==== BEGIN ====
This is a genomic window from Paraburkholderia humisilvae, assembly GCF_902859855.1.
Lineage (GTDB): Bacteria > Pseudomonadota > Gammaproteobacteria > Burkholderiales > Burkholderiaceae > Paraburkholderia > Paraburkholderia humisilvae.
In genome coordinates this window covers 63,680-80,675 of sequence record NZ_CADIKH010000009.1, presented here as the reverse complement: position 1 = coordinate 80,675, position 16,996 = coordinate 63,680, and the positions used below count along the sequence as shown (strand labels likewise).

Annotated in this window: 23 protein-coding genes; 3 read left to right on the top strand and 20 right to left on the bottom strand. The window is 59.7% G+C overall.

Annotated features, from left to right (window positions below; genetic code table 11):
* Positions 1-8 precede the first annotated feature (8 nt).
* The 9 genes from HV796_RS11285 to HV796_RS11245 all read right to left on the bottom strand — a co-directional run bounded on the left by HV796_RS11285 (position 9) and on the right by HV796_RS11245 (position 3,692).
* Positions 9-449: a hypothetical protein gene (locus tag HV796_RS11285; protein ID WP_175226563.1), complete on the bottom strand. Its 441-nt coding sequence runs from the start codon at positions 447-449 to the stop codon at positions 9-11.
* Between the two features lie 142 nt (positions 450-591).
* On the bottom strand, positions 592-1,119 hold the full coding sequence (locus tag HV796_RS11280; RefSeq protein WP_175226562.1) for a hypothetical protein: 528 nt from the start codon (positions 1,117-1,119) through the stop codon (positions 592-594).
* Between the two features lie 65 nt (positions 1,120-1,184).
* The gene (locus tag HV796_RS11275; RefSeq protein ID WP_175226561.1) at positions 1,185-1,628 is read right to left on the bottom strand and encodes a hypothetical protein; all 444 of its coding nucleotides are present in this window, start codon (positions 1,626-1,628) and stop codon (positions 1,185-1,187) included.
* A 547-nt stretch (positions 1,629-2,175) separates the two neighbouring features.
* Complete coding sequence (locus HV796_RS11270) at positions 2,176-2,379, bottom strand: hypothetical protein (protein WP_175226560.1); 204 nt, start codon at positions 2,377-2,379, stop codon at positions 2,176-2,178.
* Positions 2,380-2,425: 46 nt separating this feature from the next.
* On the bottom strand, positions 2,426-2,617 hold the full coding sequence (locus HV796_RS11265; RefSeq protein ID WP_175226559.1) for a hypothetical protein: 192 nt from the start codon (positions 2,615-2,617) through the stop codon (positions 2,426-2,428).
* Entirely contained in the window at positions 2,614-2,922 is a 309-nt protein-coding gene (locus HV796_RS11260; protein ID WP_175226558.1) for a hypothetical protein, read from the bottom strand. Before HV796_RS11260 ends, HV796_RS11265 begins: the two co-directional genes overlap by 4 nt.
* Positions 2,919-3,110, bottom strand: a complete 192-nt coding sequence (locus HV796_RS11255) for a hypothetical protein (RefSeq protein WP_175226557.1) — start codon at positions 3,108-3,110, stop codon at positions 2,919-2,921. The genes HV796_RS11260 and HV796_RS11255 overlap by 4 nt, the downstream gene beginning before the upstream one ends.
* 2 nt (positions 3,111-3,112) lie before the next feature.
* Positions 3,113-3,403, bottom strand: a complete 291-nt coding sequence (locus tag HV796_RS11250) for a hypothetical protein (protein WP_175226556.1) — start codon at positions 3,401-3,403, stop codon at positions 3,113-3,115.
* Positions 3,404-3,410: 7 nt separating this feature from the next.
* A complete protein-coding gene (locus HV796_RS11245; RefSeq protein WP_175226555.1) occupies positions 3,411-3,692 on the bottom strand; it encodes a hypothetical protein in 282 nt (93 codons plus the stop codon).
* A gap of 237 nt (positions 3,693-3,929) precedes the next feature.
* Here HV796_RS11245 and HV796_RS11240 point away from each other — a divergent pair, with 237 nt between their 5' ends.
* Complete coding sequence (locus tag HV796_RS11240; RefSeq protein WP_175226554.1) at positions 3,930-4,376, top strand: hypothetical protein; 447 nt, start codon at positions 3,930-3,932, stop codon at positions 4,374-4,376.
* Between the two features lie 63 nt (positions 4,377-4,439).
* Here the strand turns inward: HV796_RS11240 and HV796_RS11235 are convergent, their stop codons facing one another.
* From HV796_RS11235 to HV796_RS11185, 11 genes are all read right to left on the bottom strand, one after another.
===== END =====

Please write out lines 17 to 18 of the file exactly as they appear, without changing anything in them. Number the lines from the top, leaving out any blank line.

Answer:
* Entirely contained in the window at positions 2,614-2,922 is a 309-nt protein-coding gene (locus HV796_RS11260; protein ID WP_175226558.1) for a hypothetical protein, read from the bottom strand. Before HV796_RS11260 ends, HV796_RS11265 begins: the two co-directional genes overlap by 4 nt.
* Positions 2,919-3,110, bottom strand: a complete 192-nt coding sequence (locus HV796_RS11255) for a hypothetical protein (RefSeq protein WP_175226557.1) — start codon at positions 3,108-3,110, stop codon at positions 2,919-2,921. The genes HV796_RS11260 and HV796_RS11255 overlap by 4 nt, the downstream gene beginning before the upstream one ends.